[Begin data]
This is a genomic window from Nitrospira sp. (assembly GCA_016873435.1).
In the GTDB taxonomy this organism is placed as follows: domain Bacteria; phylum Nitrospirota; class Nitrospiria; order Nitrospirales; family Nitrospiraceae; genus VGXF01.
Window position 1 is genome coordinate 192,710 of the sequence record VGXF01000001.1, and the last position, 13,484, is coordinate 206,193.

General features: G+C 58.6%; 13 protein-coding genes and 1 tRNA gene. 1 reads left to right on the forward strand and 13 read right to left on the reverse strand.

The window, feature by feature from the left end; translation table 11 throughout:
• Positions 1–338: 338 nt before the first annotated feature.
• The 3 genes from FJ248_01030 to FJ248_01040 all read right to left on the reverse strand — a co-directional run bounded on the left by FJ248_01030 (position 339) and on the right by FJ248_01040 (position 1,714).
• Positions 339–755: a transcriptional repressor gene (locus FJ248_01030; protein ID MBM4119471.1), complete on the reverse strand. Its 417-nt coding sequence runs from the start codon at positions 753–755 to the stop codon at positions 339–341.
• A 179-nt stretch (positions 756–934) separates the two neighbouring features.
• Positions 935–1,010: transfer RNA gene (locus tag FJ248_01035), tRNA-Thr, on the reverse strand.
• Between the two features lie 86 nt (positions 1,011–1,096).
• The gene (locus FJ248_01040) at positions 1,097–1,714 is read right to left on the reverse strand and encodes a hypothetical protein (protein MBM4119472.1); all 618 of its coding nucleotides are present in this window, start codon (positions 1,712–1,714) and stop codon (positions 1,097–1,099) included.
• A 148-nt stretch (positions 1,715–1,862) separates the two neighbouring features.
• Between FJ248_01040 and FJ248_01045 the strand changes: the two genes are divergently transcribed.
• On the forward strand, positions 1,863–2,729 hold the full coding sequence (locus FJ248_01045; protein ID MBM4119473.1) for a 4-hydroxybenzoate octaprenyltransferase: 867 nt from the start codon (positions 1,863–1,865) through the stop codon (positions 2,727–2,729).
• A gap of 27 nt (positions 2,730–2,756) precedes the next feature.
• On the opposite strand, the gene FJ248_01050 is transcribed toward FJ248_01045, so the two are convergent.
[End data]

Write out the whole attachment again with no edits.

This is a genomic window from Nitrospira sp. (assembly GCA_016873435.1).
In the GTDB taxonomy this organism is placed as follows: domain Bacteria; phylum Nitrospirota; class Nitrospiria; order Nitrospirales; family Nitrospiraceae; genus VGXF01.
Window position 1 is genome coordinate 192,710 of the sequence record VGXF01000001.1, and the last position, 13,484, is coordinate 206,193.

General features: G+C 58.6%; 13 protein-coding genes and 1 tRNA gene. 1 reads left to right on the forward strand and 13 read right to left on the reverse strand.

The window, feature by feature from the left end; translation table 11 throughout:
• Positions 1–338: 338 nt before the first annotated feature.
• The 3 genes from FJ248_01030 to FJ248_01040 all read right to left on the reverse strand — a co-directional run bounded on the left by FJ248_01030 (position 339) and on the right by FJ248_01040 (position 1,714).
• Positions 339–755: a transcriptional repressor gene (locus FJ248_01030; protein ID MBM4119471.1), complete on the reverse strand. Its 417-nt coding sequence runs from the start codon at positions 753–755 to the stop codon at positions 339–341.
• A 179-nt stretch (positions 756–934) separates the two neighbouring features.
• Positions 935–1,010: transfer RNA gene (locus tag FJ248_01035), tRNA-Thr, on the reverse strand.
• Between the two features lie 86 nt (positions 1,011–1,096).
• The gene (locus FJ248_01040) at positions 1,097–1,714 is read right to left on the reverse strand and encodes a hypothetical protein (protein MBM4119472.1); all 618 of its coding nucleotides are present in this window, start codon (positions 1,712–1,714) and stop codon (positions 1,097–1,099) included.
• A 148-nt stretch (positions 1,715–1,862) separates the two neighbouring features.
• Between FJ248_01040 and FJ248_01045 the strand changes: the two genes are divergently transcribed.
• On the forward strand, positions 1,863–2,729 hold the full coding sequence (locus FJ248_01045; protein ID MBM4119473.1) for a 4-hydroxybenzoate octaprenyltransferase: 867 nt from the start codon (positions 1,863–1,865) through the stop codon (positions 2,727–2,729).
• A gap of 27 nt (positions 2,730–2,756) precedes the next feature.
• On the opposite strand, the gene FJ248_01050 is transcribed toward FJ248_01045, so the two are convergent.